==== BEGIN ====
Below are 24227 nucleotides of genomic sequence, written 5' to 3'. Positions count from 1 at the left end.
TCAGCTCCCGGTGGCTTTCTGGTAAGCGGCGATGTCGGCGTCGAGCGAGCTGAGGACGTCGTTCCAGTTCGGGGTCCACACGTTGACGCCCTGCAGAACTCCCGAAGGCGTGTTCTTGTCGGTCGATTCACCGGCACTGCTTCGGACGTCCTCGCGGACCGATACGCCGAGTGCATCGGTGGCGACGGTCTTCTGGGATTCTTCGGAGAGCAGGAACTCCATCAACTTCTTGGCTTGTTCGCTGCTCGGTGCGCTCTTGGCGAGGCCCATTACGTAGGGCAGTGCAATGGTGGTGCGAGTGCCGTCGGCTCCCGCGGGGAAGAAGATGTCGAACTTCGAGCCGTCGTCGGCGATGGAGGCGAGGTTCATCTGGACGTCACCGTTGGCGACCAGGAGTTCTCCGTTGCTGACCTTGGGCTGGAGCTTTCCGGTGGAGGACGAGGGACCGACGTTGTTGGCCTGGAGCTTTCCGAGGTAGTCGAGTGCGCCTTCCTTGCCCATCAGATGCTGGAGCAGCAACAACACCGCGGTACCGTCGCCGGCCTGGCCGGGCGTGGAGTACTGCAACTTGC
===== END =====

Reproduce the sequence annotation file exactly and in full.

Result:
Below are 24227 nucleotides of genomic sequence, written 5' to 3'. Positions count from 1 at the left end.
TCAGCTCCCGGTGGCTTTCTGGTAAGCGGCGATGTCGGCGTCGAGCGAGCTGAGGACGTCGTTCCAGTTCGGGGTCCACACGTTGACGCCCTGCAGAACTCCCGAAGGCGTGTTCTTGTCGGTCGATTCACCGGCACTGCTTCGGACGTCCTCGCGGACCGATACGCCGAGTGCATCGGTGGCGACGGTCTTCTGGGATTCTTCGGAGAGCAGGAACTCCATCAACTTCTTGGCTTGTTCGCTGCTCGGTGCGCTCTTGGCGAGGCCCATTACGTAGGGCAGTGCAATGGTGGTGCGAGTGCCGTCGGCTCCCGCGGGGAAGAAGATGTCGAACTTCGAGCCGTCGTCGGCGATGGAGGCGAGGTTCATCTGGACGTCACCGTTGGCGACCAGGAGTTCTCCGTTGCTGACCTTGGGCTGGAGCTTTCCGGTGGAGGACGAGGGACCGACGTTGTTGGCCTGGAGCTTTCCGAGGTAGTCGAGTGCGCCTTCCTTGCCCATCAGATGCTGGAGCAGCAACAACACCGCGGTACCGTCGCCGGCCTGGCCGGGCGTGGAGTACTGCAACTTGC